Einstein and Leisureguy's (Michael Han) grandson. Posted March 23, 2007.
You may work alone or with one other person. Choose a topic related to breakthroughs and controversies in science and/or mathematics. This may be a topic we have previously explored or a new topic. You have considerable freedom in choosing the topic. For example, this may be a process, like cloning, an object, like the microscope, a person, like Einstein, a theme or idea, or more, as long as some related material is still of interest today.
Research and then create an attractive and publication-quality historical timeline that explores the interesting and important breakthroughs and controversies that relate to science and/or mathematics - not the entire history. Be sure that the timeline is in your own words and includes important contributions from diverse scientists or mathematicians around the world, noting what kind of scientist and where they are from, as well as interesting pictures, and that the scientific and/or mathematical connections are clear. Approximate dates can be noted as ~1762 or by a range of dates, such as 1700-1800. A maximum of two-pages will be allowed (not including references). If you can, also include some modern connections or future work.
Use many different types of sources, including scholarly references and library sources. Submit a separate annotated bibliography of all of the sources you used in the timeline, with annotations explaining how you used each reference in your timeline, where the pictures came from, etc. Use as many pages as you need for the annotated bibliography.
Here are some first drafts to give you some ideas. Each have strengths and weaknesses:
Research Session Presentations
The presentation sessions are similar to research day at Appalachian, poster presentations at research conferences, or science fairs. Bring a printed version of your timeline and annotated bibliography to class to post on the wall [I will bring tape]. We will divide the class into two sessions (half the class will stand next to the timeline as the other half examines them, and then we will switch roles). During your session, you must stand by your timeline to discuss your topic and answer questions. If you work with another person, they will be in the other session so you should be prepared to present the entire project. The presentation component typically involves a group of 1 or 2 students at a time listening to your presentation and looking at your project so they can take notes for peer review.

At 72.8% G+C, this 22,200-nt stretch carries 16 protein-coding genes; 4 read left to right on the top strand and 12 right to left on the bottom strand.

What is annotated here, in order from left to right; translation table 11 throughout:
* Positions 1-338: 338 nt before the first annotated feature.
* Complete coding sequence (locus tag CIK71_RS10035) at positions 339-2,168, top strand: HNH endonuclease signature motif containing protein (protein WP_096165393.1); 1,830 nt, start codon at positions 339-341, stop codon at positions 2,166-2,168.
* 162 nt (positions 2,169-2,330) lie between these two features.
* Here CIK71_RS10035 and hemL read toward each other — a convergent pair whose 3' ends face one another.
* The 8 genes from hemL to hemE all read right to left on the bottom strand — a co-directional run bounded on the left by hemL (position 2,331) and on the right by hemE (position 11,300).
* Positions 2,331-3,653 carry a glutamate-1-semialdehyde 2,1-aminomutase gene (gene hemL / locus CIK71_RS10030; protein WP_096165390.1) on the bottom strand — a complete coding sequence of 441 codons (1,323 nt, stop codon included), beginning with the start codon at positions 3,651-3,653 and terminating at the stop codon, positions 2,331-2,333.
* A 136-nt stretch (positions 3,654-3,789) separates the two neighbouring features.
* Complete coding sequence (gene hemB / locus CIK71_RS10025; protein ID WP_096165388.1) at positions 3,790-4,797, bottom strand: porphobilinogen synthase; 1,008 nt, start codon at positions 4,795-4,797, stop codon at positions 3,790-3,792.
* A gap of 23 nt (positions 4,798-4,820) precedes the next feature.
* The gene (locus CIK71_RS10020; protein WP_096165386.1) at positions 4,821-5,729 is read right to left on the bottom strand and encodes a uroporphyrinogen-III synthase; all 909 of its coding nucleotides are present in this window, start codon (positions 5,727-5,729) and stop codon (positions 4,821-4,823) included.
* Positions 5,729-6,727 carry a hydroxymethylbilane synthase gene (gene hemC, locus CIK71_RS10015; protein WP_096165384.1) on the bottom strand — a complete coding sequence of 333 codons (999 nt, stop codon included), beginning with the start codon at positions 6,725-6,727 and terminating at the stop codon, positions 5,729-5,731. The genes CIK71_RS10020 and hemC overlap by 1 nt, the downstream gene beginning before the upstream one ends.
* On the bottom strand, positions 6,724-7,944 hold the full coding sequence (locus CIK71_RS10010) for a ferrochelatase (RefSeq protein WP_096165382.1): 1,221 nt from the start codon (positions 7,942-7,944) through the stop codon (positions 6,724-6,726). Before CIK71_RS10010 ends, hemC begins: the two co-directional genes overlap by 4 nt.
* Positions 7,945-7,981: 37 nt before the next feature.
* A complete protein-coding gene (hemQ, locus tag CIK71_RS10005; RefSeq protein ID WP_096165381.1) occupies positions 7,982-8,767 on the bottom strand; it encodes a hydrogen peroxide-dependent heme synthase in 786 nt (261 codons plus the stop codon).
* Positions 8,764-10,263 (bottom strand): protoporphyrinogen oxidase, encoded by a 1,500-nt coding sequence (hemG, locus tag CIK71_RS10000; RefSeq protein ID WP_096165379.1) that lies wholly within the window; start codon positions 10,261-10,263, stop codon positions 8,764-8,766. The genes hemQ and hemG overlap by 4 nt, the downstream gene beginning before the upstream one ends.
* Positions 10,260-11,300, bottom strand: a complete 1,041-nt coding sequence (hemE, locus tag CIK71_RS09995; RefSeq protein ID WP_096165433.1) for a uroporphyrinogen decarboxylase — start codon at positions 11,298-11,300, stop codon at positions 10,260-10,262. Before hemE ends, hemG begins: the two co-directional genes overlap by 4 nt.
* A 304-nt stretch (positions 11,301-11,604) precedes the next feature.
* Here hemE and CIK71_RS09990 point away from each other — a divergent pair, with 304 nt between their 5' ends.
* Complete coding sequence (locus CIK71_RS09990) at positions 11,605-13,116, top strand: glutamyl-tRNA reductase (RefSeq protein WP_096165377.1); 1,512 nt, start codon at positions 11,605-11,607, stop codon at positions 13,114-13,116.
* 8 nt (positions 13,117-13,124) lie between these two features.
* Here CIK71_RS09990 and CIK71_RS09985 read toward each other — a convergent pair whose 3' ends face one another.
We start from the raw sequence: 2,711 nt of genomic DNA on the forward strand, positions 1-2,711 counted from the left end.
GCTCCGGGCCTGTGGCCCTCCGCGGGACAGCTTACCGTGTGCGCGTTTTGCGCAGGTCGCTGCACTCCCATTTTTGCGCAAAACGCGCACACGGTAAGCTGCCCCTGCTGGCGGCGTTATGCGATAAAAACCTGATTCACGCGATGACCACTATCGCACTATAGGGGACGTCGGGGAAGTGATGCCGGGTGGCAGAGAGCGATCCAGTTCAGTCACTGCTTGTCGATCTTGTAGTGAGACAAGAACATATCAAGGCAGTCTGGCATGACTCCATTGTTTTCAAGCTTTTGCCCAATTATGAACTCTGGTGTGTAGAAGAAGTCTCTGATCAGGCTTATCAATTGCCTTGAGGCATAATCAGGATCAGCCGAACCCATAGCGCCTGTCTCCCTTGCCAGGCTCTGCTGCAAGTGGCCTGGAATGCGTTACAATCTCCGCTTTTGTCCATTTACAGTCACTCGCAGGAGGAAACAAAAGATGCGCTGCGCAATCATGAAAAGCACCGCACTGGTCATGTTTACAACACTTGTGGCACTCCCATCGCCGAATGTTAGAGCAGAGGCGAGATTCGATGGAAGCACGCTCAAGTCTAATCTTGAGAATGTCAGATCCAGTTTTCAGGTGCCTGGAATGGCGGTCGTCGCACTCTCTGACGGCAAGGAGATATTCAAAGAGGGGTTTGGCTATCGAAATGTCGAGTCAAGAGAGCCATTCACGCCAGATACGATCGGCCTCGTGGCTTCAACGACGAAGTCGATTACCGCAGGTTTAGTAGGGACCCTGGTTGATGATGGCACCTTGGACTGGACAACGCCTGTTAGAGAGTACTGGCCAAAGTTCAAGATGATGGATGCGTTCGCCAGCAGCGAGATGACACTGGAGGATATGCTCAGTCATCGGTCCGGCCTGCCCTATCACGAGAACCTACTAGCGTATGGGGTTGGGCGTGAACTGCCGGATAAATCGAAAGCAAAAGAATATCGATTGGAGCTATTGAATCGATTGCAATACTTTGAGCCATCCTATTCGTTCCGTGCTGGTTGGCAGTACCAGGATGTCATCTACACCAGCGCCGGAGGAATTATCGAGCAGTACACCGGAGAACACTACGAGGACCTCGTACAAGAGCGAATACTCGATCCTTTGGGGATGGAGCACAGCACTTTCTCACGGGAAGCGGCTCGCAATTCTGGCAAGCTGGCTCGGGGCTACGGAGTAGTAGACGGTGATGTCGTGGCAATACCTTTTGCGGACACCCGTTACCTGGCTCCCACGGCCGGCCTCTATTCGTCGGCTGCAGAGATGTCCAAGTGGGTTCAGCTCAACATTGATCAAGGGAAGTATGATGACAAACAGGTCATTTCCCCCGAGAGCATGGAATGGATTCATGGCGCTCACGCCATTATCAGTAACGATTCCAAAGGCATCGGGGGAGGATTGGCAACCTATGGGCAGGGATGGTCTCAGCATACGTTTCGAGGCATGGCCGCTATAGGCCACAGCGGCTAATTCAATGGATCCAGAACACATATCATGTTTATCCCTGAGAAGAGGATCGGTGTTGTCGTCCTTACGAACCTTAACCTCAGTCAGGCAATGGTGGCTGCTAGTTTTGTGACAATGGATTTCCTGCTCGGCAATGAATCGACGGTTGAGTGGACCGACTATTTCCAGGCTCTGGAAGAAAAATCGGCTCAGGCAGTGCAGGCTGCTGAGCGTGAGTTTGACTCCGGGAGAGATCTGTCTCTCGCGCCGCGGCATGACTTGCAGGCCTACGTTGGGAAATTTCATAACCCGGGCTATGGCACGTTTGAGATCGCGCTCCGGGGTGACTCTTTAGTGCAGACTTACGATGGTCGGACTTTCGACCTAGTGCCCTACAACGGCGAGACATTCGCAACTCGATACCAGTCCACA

Connection to the Course Goals
Historical and modern aspects highlight multiple perspectives
Builds research skills
Practices communication skills
Peer review and presentations builds connections to each other
This project connects in a variety of ways to the four general education goals for all students at ASU:
Thinking Critically & Creatively [research and creative product]
Communicating Effectively [writing, speaking and reflecting]
Making Local to Global Connections [how science and mathematics applies in many settings, multiple perspectives]
Understanding Responsibilities of Community Membership [citations, peer review, actively listening to each others perspectives and presentations...]
Catalog searches on a topic or the history of a field,
or a search in a library database such as Academic Search Premier on
history of cloning
can provide a wealth of historical information. Specialized journals also exist, such as Journal of the History of Biology, Historia Mathematica, or Nursing History Review, the official publication of the American Association for the History of Nursing, and these can be searched for in the library databases.
More general searches can also result in interesting perspectives, such as:
The library database CQ Researcher presents a chronology for select topics and questions.
Academic or Professional Websites and Google Scholar Archives such as the Physics History Network (American Institute of Physics), History of Psychology (Pozella) and the MacTutor History of Mathematics (O'Connor and Robertson) can provide extensive collections articles on particular people and topics. Websites such as the Earliest Known Uses of Some of the Words of Mathematics (Miller) History of the Origin of the Chemical Elements and Their Discoverers (Holden), or History and Philosophy of Biology Resources (Millstein) can provide history on the development as well as the first published appearance of terms. More generally, the Stanford Encyclopedia of Philosophy or Wikipedia's historical information can also be helpful, but be careful about reliability. Some topic searches may yield many unrelated pages or be too general a search. However, modifying a web search to include quotations such as "history of cloning" or "timeline of cloning" may provide more useful information. These types of searches can result in many different timelines, such as A Brief History of Exercise Science (Entin) or Pfizer Timeline (Pfizer, an American pharmaceutical corporation) Google Scholar can help too, especially with recent breakthroughs.
As always, I am happy to help and if you choose a mathematical topic, I have many historical books in my office, including one I published.